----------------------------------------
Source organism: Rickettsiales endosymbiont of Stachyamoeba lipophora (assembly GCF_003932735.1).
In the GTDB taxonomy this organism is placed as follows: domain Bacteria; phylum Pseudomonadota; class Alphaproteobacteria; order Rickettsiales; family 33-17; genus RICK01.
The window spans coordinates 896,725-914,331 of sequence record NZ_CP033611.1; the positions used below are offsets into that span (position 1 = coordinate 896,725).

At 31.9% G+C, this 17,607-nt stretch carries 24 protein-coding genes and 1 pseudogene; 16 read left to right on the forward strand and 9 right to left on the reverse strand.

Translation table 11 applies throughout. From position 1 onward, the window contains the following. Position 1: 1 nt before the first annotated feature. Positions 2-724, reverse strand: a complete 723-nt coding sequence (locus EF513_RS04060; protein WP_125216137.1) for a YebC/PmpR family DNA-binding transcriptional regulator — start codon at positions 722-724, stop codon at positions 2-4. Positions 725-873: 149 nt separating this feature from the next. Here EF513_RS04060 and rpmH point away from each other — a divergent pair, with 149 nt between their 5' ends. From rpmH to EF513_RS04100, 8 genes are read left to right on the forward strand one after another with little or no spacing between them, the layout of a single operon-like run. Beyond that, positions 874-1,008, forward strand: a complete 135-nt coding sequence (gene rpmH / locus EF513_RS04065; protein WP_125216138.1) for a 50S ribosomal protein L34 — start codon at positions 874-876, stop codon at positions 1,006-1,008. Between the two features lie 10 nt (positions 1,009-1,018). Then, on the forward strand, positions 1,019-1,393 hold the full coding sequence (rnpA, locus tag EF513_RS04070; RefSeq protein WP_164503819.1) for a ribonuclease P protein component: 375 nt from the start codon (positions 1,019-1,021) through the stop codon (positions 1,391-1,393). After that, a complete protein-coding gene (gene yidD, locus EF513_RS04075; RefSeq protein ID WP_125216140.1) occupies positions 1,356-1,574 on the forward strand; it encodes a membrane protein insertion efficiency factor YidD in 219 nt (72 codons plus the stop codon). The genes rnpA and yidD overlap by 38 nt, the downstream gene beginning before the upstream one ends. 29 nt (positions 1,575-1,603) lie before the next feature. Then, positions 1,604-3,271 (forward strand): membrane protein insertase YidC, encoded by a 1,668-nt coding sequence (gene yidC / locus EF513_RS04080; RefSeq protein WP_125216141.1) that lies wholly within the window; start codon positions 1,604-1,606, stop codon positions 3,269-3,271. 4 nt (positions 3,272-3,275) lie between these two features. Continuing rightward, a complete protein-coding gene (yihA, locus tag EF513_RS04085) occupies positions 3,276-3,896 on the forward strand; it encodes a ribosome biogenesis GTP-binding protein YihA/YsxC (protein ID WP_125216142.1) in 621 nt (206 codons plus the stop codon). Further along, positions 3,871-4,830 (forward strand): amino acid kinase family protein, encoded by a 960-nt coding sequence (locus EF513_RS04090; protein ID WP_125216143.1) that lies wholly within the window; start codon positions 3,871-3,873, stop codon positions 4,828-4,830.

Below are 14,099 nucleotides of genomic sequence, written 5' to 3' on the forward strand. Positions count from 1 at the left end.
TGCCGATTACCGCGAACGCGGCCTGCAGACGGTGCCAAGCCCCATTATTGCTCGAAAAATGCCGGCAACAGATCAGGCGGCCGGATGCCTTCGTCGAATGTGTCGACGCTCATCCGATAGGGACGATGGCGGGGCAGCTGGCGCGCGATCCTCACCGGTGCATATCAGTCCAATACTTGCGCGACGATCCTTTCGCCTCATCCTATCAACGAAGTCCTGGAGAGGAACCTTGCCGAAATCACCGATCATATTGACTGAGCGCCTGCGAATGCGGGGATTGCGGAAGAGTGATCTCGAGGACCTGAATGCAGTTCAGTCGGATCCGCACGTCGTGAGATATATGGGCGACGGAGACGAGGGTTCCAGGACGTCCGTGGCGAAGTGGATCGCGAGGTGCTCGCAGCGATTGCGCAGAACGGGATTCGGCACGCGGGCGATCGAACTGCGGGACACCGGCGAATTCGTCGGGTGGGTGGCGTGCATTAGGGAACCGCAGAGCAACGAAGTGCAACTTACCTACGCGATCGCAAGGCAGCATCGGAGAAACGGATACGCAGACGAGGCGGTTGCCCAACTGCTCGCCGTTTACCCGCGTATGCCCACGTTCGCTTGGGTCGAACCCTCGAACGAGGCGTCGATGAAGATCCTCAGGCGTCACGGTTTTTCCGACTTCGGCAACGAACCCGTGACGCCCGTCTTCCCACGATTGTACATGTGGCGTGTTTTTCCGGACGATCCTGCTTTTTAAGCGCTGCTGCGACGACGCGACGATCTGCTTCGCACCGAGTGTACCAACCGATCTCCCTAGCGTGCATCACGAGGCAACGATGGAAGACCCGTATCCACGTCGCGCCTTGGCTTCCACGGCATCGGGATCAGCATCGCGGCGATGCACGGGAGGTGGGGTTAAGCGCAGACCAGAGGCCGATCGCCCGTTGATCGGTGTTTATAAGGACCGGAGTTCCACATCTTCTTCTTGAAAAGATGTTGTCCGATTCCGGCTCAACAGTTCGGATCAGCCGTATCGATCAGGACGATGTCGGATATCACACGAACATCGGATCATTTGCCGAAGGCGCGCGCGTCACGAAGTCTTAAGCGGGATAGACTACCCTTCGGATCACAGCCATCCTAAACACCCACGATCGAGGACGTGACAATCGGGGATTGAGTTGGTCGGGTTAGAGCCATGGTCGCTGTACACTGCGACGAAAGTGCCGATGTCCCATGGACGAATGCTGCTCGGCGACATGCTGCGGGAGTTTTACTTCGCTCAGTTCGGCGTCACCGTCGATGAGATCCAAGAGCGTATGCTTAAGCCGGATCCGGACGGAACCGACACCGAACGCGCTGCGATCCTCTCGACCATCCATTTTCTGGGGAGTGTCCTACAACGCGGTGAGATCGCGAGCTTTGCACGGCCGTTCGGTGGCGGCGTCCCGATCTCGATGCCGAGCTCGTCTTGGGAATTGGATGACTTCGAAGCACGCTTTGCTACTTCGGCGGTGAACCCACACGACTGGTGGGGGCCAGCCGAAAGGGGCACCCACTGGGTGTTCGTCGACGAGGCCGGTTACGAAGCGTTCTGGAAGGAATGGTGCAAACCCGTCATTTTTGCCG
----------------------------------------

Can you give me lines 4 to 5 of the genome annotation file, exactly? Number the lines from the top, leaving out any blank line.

At 31.9% G+C, this 17,607-nt stretch carries 24 protein-coding genes and 1 pseudogene; 16 read left to right on the forward strand and 9 right to left on the reverse strand.

Translation table 11 applies throughout. From position 1 onward, the window contains the following. Position 1: 1 nt before the first annotated feature. Positions 2-724, reverse strand: a complete 723-nt coding sequence (locus EF513_RS04060; protein WP_125216137.1) for a YebC/PmpR family DNA-binding transcriptional regulator — start codon at positions 722-724, stop codon at positions 2-4. Positions 725-873: 149 nt separating this feature from the next. Here EF513_RS04060 and rpmH point away from each other — a divergent pair, with 149 nt between their 5' ends. From rpmH to EF513_RS04100, 8 genes are read left to right on the forward strand one after another with little or no spacing between them, the layout of a single operon-like run. Beyond that, positions 874-1,008, forward strand: a complete 135-nt coding sequence (gene rpmH / locus EF513_RS04065; protein WP_125216138.1) for a 50S ribosomal protein L34 — start codon at positions 874-876, stop codon at positions 1,006-1,008. Between the two features lie 10 nt (positions 1,009-1,018). Then, on the forward strand, positions 1,019-1,393 hold the full coding sequence (rnpA, locus tag EF513_RS04070; RefSeq protein WP_164503819.1) for a ribonuclease P protein component: 375 nt from the start codon (positions 1,019-1,021) through the stop codon (positions 1,391-1,393). After that, a complete protein-coding gene (gene yidD, locus EF513_RS04075; RefSeq protein ID WP_125216140.1) occupies positions 1,356-1,574 on the forward strand; it encodes a membrane protein insertion efficiency factor YidD in 219 nt (72 codons plus the stop codon). The genes rnpA and yidD overlap by 38 nt, the downstream gene beginning before the upstream one ends. 29 nt (positions 1,575-1,603) lie before the next feature. Then, positions 1,604-3,271 (forward strand): membrane protein insertase YidC, encoded by a 1,668-nt coding sequence (gene yidC / locus EF513_RS04080; RefSeq protein WP_125216141.1) that lies wholly within the window; start codon positions 1,604-1,606, stop codon positions 3,269-3,271. 4 nt (positions 3,272-3,275) lie between these two features. Continuing rightward, a complete protein-coding gene (yihA, locus tag EF513_RS04085) occupies positions 3,276-3,896 on the forward strand; it encodes a ribosome biogenesis GTP-binding protein YihA/YsxC (protein ID WP_125216142.1) in 621 nt (206 codons plus the stop codon). Further along, positions 3,871-4,830 (forward strand): amino acid kinase family protein, encoded by a 960-nt coding sequence (locus EF513_RS04090; protein ID WP_125216143.1) that lies wholly within the window; start codon positions 3,871-3,873, stop codon positions 4,828-4,830.